When the Community of Christ first began to send missionaries into the South immediately following the Civil War, it planned to carry out an egalitarian racial policy. In 1865 the church agreed to ordain African Americans to the priesthood, on the face a courageous decision that stood up to the ideal. There were at that time, however, no black Reorganization members.
Virtually the same was true in April 1866 when one of the ruling ecclesiastical bodies, the Quorum of Twelve Apostles, considered “whether Coloured Members should be organized by themselves into Branches or in connection with the White Brethren.” After considerable discussion they “Resolved that as the Author of Life and Salvation does not discriminate among His rational creatures on account of Colour neither does the Church of Jesus Christ of Latter Day Saints.” In spite of good intentions, this resolution was enormously naive. The church hierarchy was largely ignorant of race realities in the South, and it misinterpreted the depth of racist ideology of most American southerners.
Although the Community of Christ’s official racial policy remained unchanged, as its missionaries gained experience in the South, made African American converts, and conditions in the nation shifted during the latter nineteenth century the implementation of the policy shifted radically. From the outset, racism in the South made a truly equalitarian policy toward black members impossible. Virtually every letter from missionaries in the field complained of the difficulties of dealing with this issue. L.F. West, a church member in Alabama, wrote about this problem in April 1872. He wrote, “to break down the middle wall of partition from between the two races is beyond the power of mortal man, this can only be done by time.” He sadly concluded, “To cultivate too much familiarity with the blacks, offends the whites, to neglect the blacks, will offend the Lord.” The dilemma of race relations prompted the church to take a path less visionary than originally intended.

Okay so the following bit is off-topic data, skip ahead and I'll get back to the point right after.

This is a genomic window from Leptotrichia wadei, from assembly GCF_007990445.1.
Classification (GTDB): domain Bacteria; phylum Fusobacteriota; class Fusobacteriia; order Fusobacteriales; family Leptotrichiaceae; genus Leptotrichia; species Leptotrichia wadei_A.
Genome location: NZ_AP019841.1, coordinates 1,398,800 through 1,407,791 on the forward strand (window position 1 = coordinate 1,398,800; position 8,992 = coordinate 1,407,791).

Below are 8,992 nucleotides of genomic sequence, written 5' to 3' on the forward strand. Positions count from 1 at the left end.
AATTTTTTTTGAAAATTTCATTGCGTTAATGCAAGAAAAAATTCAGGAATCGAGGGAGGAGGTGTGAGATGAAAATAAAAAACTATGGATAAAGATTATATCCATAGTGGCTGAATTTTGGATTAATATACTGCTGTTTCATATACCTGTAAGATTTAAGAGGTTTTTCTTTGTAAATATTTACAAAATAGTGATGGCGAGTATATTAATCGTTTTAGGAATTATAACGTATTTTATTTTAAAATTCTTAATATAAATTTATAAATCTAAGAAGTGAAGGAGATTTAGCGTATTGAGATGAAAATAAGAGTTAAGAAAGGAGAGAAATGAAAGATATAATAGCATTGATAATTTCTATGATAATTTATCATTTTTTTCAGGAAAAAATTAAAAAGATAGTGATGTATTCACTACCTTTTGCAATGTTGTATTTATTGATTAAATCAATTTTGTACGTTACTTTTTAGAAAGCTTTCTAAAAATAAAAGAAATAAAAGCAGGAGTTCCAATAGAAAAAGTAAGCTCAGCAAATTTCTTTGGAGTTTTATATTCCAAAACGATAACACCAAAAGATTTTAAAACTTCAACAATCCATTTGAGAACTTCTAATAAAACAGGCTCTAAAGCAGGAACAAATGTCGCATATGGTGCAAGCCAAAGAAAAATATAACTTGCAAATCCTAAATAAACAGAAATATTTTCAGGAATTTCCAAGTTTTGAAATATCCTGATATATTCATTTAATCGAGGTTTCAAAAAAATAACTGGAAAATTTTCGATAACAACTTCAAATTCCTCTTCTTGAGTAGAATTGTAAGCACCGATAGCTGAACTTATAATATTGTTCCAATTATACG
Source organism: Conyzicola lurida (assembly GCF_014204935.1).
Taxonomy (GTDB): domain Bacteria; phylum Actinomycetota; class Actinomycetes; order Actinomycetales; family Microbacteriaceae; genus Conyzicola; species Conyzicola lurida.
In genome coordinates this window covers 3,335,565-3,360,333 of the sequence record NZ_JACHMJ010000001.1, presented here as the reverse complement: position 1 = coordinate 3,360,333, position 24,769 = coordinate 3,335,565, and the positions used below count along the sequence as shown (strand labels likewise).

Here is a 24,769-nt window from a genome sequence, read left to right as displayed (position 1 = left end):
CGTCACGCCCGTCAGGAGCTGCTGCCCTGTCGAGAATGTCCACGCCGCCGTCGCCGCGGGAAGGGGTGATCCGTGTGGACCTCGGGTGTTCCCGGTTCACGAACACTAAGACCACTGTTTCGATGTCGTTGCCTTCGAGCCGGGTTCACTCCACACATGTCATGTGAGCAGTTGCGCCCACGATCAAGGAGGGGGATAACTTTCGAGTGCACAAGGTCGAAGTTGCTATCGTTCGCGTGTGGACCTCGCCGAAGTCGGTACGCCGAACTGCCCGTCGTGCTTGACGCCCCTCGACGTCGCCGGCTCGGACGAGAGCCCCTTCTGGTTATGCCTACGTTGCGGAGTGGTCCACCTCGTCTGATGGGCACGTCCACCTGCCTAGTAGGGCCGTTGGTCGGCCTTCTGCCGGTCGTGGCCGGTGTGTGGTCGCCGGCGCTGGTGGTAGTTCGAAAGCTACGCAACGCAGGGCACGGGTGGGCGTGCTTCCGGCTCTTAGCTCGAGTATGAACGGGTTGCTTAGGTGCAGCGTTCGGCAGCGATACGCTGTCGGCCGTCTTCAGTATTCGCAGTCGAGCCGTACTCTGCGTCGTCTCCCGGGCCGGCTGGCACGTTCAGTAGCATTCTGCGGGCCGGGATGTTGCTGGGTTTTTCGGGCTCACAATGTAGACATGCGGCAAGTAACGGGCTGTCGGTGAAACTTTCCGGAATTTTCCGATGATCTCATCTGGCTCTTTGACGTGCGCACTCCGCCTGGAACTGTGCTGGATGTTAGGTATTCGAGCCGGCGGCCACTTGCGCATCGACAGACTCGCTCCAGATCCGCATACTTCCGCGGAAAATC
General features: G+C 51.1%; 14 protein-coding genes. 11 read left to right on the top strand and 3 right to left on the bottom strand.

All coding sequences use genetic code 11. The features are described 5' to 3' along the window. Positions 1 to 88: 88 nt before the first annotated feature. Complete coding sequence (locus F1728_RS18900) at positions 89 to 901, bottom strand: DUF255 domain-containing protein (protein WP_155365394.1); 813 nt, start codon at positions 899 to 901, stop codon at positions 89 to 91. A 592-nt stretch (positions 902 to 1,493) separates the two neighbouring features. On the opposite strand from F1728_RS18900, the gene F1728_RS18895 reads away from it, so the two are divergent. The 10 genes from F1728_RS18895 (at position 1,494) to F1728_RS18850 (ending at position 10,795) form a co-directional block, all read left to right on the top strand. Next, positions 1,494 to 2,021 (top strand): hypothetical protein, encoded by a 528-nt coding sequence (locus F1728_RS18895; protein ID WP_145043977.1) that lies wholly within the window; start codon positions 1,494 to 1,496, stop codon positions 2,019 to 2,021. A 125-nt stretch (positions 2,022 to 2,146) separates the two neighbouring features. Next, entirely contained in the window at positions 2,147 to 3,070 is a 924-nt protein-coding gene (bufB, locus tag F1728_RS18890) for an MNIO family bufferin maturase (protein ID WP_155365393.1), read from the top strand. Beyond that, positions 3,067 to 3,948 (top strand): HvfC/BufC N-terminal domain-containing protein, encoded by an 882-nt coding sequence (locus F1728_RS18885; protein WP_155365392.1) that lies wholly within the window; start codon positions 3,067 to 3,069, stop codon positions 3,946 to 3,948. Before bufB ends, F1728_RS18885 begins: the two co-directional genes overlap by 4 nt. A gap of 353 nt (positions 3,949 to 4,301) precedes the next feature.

Practical concerns forced a rethinking of the implementation of the church’s policy of complete racial equality, but not the overall position itself, and in ways that were important practical considerations chipped away over time at the implementation of the ideal of racial equality among the members. This led to the adoption of an informal policy of segregation of the races in Community of Christ congregations in the South by 1881. It illustrated in graphic terms the acceptance of the racial status quo. From this expedient racial segregation sprang a whole series of compromises concerning race relations.
Between Reconstruction and World War II the church’s official policy of racial equality remained unchanged. It was reaffirmed periodically in church publications and official correspondence, and if members raised the issue of racism in the church they were promptly told that none existed. If one scratched the surface of this official policy, however, they would find an unquestioning acceptance of the nation’s racial caste system. This era was the most trying of any experienced by black members of the Community of Christ. Because of the lessened status of African Americans in larger society, they suffered in the church as well.